It was the best of summers here in Seattle. Day after sultry golden sun-filled day, followed by night after velvety warm summer night spent drinking pistachio sours with friends up on our roof deck. (One day I’ll blog the recipe for these).
I’m always conflicted about summer. On the one hand there’s the obvious glorious summeriness of it all (see above), which I love and adore, but on the other school is out (for thirteen weeks no less), so sometimes it seems I spend more time driving the Minx to various camps and desperately trying to cram all my assignments into a few hours than lying on a lounger working on my Vitamin D levels.
This year though, I was determined that things would be different. We’d already been to Europe in the Spring, so we decided instead to rent a house out on Whidbey Island, and just hang out as a family. I had in mind the sort of place I wanted – near Coupeville, my favourite town on Whidbey, close to the beach, and just as comfortable and relaxing as being at home
But soon, after spending long hours poring over vacation rental sites with a fine toothcomb, we were starting to despair. Everything was either too big, or too small; too booked or too expensive; frankly rather shabby or decorated in various distressing shades of shit brown (all too common unfortunately in the Pacific Northwest).
Until, out of nowhere, the most perfect little house popped up. Close to Coupeville, right on a point with beaches to the front and side, and newly decorated in soothing shades of grey and blue.
I spent the whole summer wondering what on earth would be wrong with this place but when we arrived in August it was immediately clear that it was absolutely, utterly, perfect.
We met the charming owner and it turns out the property was being remodeled over the spring, only became available in May, and had been immediately booked solid.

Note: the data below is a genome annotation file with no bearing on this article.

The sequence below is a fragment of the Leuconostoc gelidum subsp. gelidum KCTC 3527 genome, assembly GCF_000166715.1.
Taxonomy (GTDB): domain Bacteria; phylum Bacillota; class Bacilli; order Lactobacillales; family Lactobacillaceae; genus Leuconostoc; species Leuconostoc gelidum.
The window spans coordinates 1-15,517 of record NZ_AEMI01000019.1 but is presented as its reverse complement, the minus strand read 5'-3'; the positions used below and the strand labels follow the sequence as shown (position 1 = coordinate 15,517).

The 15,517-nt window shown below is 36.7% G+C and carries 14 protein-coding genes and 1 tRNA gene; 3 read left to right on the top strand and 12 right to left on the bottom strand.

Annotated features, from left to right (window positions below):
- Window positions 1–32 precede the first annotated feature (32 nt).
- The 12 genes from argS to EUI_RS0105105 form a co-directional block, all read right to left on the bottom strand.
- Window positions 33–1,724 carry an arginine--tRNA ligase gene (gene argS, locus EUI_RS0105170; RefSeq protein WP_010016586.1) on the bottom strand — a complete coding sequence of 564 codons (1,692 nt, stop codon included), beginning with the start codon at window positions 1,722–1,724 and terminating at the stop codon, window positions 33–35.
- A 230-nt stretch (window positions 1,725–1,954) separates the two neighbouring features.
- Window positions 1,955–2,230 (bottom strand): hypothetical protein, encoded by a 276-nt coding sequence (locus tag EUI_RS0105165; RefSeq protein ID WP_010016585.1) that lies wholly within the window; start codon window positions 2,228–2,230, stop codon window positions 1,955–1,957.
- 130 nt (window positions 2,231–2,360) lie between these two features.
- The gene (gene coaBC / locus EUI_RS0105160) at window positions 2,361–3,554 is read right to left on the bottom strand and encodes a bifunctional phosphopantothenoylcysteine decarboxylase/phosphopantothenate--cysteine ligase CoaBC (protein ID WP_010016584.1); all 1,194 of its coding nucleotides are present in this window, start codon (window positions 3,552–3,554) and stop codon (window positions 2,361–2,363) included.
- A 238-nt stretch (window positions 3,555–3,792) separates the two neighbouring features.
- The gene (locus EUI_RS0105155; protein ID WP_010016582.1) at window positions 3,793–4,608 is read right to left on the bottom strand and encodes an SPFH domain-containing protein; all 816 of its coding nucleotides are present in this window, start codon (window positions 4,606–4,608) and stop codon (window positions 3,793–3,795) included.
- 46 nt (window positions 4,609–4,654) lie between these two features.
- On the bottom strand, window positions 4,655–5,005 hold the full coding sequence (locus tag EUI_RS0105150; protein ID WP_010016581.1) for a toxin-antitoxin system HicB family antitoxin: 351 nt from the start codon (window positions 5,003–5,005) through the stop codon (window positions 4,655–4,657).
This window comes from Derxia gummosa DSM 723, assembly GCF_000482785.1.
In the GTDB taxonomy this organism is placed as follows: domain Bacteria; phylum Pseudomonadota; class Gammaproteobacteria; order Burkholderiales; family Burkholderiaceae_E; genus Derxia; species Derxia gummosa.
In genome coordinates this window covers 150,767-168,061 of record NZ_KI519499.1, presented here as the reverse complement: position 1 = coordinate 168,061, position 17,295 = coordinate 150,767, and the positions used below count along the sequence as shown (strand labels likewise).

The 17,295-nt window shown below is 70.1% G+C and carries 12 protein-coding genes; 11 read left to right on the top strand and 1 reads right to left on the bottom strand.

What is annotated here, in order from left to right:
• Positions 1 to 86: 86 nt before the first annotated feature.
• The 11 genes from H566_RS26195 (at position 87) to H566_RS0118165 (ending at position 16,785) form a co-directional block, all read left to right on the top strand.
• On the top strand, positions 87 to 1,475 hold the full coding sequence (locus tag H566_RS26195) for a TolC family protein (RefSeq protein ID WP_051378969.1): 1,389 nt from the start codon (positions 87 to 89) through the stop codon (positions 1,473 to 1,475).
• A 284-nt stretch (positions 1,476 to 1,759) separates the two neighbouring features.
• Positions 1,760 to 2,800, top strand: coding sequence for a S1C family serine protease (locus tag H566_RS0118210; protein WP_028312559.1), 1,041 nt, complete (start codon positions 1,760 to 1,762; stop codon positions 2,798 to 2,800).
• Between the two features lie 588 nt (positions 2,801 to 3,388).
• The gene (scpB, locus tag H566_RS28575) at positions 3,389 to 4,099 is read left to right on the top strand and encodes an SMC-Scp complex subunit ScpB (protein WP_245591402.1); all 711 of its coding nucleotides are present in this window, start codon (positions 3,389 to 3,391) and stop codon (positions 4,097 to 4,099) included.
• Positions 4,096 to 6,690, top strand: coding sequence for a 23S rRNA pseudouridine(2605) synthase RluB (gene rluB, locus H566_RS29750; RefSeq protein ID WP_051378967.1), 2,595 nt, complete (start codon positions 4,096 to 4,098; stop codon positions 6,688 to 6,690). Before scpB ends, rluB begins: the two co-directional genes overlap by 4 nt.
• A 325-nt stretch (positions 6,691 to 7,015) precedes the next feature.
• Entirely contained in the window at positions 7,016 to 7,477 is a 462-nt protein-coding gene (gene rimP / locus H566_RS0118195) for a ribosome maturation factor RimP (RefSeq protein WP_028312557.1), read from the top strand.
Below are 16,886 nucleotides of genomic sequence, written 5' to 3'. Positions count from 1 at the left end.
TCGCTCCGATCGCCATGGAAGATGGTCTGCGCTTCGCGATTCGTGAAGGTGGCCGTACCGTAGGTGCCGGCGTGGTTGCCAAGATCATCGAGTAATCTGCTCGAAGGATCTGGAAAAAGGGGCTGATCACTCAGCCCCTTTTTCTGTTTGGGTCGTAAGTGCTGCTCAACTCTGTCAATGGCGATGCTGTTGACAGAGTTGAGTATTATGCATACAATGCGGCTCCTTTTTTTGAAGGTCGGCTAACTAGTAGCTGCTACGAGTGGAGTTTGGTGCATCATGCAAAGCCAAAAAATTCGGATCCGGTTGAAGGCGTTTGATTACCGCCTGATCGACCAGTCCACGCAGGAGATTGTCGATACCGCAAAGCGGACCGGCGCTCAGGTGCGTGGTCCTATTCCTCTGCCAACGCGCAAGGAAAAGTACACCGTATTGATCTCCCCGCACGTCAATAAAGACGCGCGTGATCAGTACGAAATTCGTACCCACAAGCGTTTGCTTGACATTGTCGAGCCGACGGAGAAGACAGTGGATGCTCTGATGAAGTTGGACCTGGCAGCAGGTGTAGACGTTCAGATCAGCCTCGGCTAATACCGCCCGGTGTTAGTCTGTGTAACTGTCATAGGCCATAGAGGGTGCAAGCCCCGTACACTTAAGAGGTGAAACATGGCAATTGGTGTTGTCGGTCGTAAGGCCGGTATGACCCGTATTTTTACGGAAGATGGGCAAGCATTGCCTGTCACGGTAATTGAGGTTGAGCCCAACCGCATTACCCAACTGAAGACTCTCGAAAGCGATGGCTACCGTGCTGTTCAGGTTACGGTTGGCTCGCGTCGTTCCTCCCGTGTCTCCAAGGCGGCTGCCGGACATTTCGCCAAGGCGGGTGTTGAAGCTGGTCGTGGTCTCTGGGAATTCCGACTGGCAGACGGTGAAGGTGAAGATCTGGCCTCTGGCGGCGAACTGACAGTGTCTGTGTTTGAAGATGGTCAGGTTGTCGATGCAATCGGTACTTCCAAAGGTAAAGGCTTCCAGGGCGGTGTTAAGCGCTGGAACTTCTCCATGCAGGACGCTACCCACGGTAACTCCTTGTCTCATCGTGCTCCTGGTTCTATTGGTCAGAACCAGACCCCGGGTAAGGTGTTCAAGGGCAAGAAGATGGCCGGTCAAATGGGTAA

See, manifesting WORKS people! Soon I will be a skinny blonde millionaire with a three-masted yacht, a Brazilian toyboy and lavender farm in Provence.
I was deeply, fabulously content here.
We watched the sun rise over Mount Baker through the huge glass windows, as herons tiptoed daintily over the sand dollars left at low tide.
We paddleboarded out in the tranquil bay – thankfully avoiding the orca that hung out near the point – kayaked round the mussel beds and rented a yacht from a local skipper.
The Minx (on the right) and her friend who stayed with us
We ate wonderful foods crafted by local artisans, produce which had woken up that morning on a nearby farm and pretty blue eggs that our neighbours were selling on an honour system. A local roaster crafted a coffee blend just for us and dropped it round personally.
We found the best places for lunch, dinner and wine and ate vast quantities of fresh mussels and clams, plucked out of Penn Cove that very morning. We instigated a ‘no electronics’ rule – and did bizarre things like read books, play board games, do jigsaws, and make art. I joined a nearby yoga studio for morning sessions and watched the sun go down over the point every night.
We laughed. A lot. And I felt all the knots in my shoulders and in my mind slowly unwind.
I even got through a ton of work, though it didn’t really feel like work. Instead they were fun day trips with writing attached. Here are some ideas for things to do in Coupeville, in Port Townsend and on San Juan Island, which I wrote and photographed for Seattle Refined. And here are some ideas for restaurants on the island which appeared in Zagat’s.
Since we’ve been back, it’s been one thing after another – the Minx is off to middle school, our beloved Flora was hit and killed by a car and I’m just coming to the other side of a snotty cold, but through it all memories of my happy place keep peeking through.
And I’m only able to tell you about it now, because we’ve already booked it again for next year.
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